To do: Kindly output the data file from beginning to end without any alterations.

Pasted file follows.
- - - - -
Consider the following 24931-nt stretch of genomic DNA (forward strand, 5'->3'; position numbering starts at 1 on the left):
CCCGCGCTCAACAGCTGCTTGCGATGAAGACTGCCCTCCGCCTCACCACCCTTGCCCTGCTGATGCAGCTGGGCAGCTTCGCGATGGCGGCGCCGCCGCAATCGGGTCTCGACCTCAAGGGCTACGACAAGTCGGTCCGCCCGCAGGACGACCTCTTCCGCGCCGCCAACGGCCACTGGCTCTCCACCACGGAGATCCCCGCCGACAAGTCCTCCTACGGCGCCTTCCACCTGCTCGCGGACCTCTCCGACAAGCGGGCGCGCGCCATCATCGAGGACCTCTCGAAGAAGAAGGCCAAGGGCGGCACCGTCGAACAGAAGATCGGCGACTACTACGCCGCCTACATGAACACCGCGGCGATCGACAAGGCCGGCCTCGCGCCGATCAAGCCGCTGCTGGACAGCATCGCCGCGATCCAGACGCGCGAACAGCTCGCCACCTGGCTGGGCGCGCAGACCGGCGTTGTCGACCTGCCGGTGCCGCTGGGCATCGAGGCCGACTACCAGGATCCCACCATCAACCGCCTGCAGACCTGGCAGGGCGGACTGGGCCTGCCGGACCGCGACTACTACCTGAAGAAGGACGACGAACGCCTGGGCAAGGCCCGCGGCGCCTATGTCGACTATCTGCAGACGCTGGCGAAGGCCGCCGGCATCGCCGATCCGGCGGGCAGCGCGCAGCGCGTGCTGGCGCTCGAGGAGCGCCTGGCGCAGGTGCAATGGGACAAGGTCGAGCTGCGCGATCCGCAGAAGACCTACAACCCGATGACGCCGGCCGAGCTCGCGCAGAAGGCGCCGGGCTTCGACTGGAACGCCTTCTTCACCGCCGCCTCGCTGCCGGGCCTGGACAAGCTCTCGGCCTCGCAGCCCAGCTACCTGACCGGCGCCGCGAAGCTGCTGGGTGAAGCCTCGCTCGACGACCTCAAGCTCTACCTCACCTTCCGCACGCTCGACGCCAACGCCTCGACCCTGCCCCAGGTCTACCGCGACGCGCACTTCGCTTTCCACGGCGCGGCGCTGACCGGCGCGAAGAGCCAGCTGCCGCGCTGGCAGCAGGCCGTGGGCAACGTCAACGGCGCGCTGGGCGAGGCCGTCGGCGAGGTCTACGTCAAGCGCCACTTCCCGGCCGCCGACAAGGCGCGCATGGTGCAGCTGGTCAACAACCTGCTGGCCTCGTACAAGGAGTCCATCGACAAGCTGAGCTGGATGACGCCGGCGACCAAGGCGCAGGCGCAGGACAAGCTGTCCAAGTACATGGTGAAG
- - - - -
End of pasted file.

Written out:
Consider the following 24931-nt stretch of genomic DNA (forward strand, 5'->3'; position numbering starts at 1 on the left):
CCCGCGCTCAACAGCTGCTTGCGATGAAGACTGCCCTCCGCCTCACCACCCTTGCCCTGCTGATGCAGCTGGGCAGCTTCGCGATGGCGGCGCCGCCGCAATCGGGTCTCGACCTCAAGGGCTACGACAAGTCGGTCCGCCCGCAGGACGACCTCTTCCGCGCCGCCAACGGCCACTGGCTCTCCACCACGGAGATCCCCGCCGACAAGTCCTCCTACGGCGCCTTCCACCTGCTCGCGGACCTCTCCGACAAGCGGGCGCGCGCCATCATCGAGGACCTCTCGAAGAAGAAGGCCAAGGGCGGCACCGTCGAACAGAAGATCGGCGACTACTACGCCGCCTACATGAACACCGCGGCGATCGACAAGGCCGGCCTCGCGCCGATCAAGCCGCTGCTGGACAGCATCGCCGCGATCCAGACGCGCGAACAGCTCGCCACCTGGCTGGGCGCGCAGACCGGCGTTGTCGACCTGCCGGTGCCGCTGGGCATCGAGGCCGACTACCAGGATCCCACCATCAACCGCCTGCAGACCTGGCAGGGCGGACTGGGCCTGCCGGACCGCGACTACTACCTGAAGAAGGACGACGAACGCCTGGGCAAGGCCCGCGGCGCCTATGTCGACTATCTGCAGACGCTGGCGAAGGCCGCCGGCATCGCCGATCCGGCGGGCAGCGCGCAGCGCGTGCTGGCGCTCGAGGAGCGCCTGGCGCAGGTGCAATGGGACAAGGTCGAGCTGCGCGATCCGCAGAAGACCTACAACCCGATGACGCCGGCCGAGCTCGCGCAGAAGGCGCCGGGCTTCGACTGGAACGCCTTCTTCACCGCCGCCTCGCTGCCGGGCCTGGACAAGCTCTCGGCCTCGCAGCCCAGCTACCTGACCGGCGCCGCGAAGCTGCTGGGTGAAGCCTCGCTCGACGACCTCAAGCTCTACCTCACCTTCCGCACGCTCGACGCCAACGCCTCGACCCTGCCCCAGGTCTACCGCGACGCGCACTTCGCTTTCCACGGCGCGGCGCTGACCGGCGCGAAGAGCCAGCTGCCGCGCTGGCAGCAGGCCGTGGGCAACGTCAACGGCGCGCTGGGCGAGGCCGTCGGCGAGGTCTACGTCAAGCGCCACTTCCCGGCCGCCGACAAGGCGCGCATGGTGCAGCTGGTCAACAACCTGCTGGCCTCGTACAAGGAGTCCATCGACAAGCTGAGCTGGATGACGCCGGCGACCAAGGCGCAGGCGCAGGACAAGCTGTCCAAGTACATGGTGAAG